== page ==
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Encorafenib/Binimetinib Induction Before Nivolumab/Ipilimumab Does Not Boost PFS in BRAF V600E/K+ Metastatic Melanoma

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Key Takeaways

  • Encorafenib/binimetinib induction therapy did not improve PFS compared to nivolumab/ipilimumab alone in BRAF V600E/K-mutated melanoma.
  • Patients with high LDH levels or liver metastases might benefit from encorafenib/binimetinib induction.
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Caroline Robert MD, PhD

Caroline Robert MD, PhD

Encorafenib (Braftovi) plus binimetinib (Mektovi) induction therapy prior to combination treatment with nivolumab (Opdivo) and ipilimumab (Yervoy) followed by nivolumab alone did not improve progression-free survival (PFS) vs nivolumab plus ipilimumab followed by nivolumab alone in patients with unresectable or metastatic melanoma harboring BRAF V600E/K mutations, according to data from the primary analysis of the phase 2 EBIN trial (NCT03235245).1

Findings presented at the 2024 ASCO Annual Meeting showed that patients treated in the encorafenib/binimetinib arm (n = 136) experienced a median PFS of 9 months (95% CI, 7-13) and 9 months (95% CI, 5-14) for those given nivolumab/ipilimumab alone (n = 135; HR, 0.87; 90% CI, 0.67-1.12; stratified log-rank P = .360). The 12-week, 6-month, and 24-month PFS rates in the encorafenib/binimetinib arm were 99% (95% CI, 95%-100%), 62% (95% CI, 53%-70%), and 29% (95% CI, 20%-38%), respectively. Those respective rates in the control arm were 73% (95% CI, 64%-80%), 56% (95% CI, 47%-64%), and 35% (95% CI, 26%-44%).

“If we take into consideration the intention-to-treat [ITT] population, there was no difference in PFS, which was the main objective of the trial. However, findings do support the hypothesis that patients with high lactate dehydrogenase [(LDH) at or above] twice the upper limit of normal [ULN] and patients with liver metastases—which are a frequent occurrence in metastatic melanoma—could benefit from this approach [using encorafenib/binimetinib induction],” lead study author Caroline Robert, MD, PhD, of the Department of Cancer Medicine at Gustave Roussy Cancer Campus at the University of Paris-Saclay in France, said in a presentation of the data.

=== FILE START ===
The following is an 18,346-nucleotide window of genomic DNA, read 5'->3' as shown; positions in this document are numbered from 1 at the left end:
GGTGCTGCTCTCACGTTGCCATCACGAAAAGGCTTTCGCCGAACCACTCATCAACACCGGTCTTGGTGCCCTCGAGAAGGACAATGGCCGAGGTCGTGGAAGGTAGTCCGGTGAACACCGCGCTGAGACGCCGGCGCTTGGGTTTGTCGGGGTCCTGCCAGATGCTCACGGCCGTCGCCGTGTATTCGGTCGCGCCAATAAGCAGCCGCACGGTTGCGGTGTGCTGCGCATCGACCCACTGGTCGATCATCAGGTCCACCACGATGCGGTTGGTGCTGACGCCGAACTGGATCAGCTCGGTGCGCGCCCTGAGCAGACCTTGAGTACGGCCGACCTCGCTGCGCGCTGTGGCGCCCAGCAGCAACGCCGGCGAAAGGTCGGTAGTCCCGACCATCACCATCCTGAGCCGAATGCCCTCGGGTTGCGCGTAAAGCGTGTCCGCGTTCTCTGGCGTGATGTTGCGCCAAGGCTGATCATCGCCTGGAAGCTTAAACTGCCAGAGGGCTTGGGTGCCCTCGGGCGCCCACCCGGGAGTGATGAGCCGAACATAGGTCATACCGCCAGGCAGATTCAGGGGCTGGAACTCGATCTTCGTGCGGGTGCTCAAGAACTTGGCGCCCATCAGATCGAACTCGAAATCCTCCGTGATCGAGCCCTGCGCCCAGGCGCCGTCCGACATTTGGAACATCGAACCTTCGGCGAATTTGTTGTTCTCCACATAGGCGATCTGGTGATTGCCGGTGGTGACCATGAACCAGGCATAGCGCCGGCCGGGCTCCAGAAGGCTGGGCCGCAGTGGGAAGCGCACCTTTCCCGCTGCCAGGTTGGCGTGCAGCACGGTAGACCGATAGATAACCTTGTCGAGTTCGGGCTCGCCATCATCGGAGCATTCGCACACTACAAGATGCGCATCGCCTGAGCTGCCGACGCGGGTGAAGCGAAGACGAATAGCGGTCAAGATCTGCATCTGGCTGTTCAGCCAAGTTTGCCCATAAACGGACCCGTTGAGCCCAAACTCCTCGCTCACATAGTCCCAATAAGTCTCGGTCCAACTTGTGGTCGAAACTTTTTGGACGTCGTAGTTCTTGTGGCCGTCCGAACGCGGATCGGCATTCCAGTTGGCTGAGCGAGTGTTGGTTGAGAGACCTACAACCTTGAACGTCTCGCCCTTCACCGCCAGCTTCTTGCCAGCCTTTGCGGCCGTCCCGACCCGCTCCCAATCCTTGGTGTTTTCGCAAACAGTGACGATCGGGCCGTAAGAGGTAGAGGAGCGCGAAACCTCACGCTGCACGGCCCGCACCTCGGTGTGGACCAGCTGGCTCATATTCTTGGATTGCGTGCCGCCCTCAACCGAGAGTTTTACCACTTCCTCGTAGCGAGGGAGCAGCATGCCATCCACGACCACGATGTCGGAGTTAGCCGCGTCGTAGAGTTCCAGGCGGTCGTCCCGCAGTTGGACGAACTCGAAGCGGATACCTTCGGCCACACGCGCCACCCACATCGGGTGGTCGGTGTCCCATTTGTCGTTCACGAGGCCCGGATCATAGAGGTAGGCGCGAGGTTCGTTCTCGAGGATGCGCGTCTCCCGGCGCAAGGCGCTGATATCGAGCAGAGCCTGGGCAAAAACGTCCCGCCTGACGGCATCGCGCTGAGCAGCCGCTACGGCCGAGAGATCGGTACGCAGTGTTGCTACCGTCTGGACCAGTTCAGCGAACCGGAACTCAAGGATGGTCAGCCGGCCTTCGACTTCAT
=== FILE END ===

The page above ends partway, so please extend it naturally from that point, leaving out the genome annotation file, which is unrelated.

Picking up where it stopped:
Immunotherapy-based regimens consisting of a PD-1 inhibitor with or without a CTLA-4 inhibitor or a LAG-3 inhibitor, as well as targeted therapy consisting of the combination of BRAF and MEK inhibitors, are approved first-line treatments for patients with advanced BRAF V600E/K–mutated melanoma. Although using a targeted therapy regimen following disease progression on an immunotherapy-based regimen is considered the optimal sequencing for this patient population, the potential benefit of targeted therapy followed by immunotherapy before disease progression is unknown.